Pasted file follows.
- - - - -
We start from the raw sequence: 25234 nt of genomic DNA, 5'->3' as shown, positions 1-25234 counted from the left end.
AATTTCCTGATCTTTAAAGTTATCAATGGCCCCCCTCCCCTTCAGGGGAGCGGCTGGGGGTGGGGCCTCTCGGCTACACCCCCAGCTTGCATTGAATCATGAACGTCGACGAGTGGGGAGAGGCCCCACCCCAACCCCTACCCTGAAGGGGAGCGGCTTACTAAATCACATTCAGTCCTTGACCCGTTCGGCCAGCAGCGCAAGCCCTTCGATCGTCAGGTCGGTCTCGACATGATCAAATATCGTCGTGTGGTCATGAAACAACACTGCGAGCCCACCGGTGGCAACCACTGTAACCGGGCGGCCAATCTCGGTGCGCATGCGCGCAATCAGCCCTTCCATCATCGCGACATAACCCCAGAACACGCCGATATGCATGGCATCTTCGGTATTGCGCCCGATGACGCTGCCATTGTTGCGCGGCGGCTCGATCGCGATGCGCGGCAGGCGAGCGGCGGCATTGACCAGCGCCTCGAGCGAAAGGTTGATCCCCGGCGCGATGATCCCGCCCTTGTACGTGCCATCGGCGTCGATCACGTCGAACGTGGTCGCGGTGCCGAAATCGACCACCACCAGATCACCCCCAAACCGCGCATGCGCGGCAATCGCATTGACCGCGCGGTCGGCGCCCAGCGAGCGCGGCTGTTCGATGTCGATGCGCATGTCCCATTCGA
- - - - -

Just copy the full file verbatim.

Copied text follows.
We start from the raw sequence: 25234 nt of genomic DNA, 5'->3' as shown, positions 1-25234 counted from the left end.
AATTTCCTGATCTTTAAAGTTATCAATGGCCCCCCTCCCCTTCAGGGGAGCGGCTGGGGGTGGGGCCTCTCGGCTACACCCCCAGCTTGCATTGAATCATGAACGTCGACGAGTGGGGAGAGGCCCCACCCCAACCCCTACCCTGAAGGGGAGCGGCTTACTAAATCACATTCAGTCCTTGACCCGTTCGGCCAGCAGCGCAAGCCCTTCGATCGTCAGGTCGGTCTCGACATGATCAAATATCGTCGTGTGGTCATGAAACAACACTGCGAGCCCACCGGTGGCAACCACTGTAACCGGGCGGCCAATCTCGGTGCGCATGCGCGCAATCAGCCCTTCCATCATCGCGACATAACCCCAGAACACGCCGATATGCATGGCATCTTCGGTATTGCGCCCGATGACGCTGCCATTGTTGCGCGGCGGCTCGATCGCGATGCGCGGCAGGCGAGCGGCGGCATTGACCAGCGCCTCGAGCGAAAGGTTGATCCCCGGCGCGATGATCCCGCCCTTGTACGTGCCATCGGCGTCGATCACGTCGAACGTGGTCGCGGTGCCGAAATCGACCACCACCAGATCACCCCCAAACCGCGCATGCGCGGCAATCGCATTGACCGCGCGGTCGGCGCCCAGCGAGCGCGGCTGTTCGATGTCGATGCGCATGTCCCATTCGA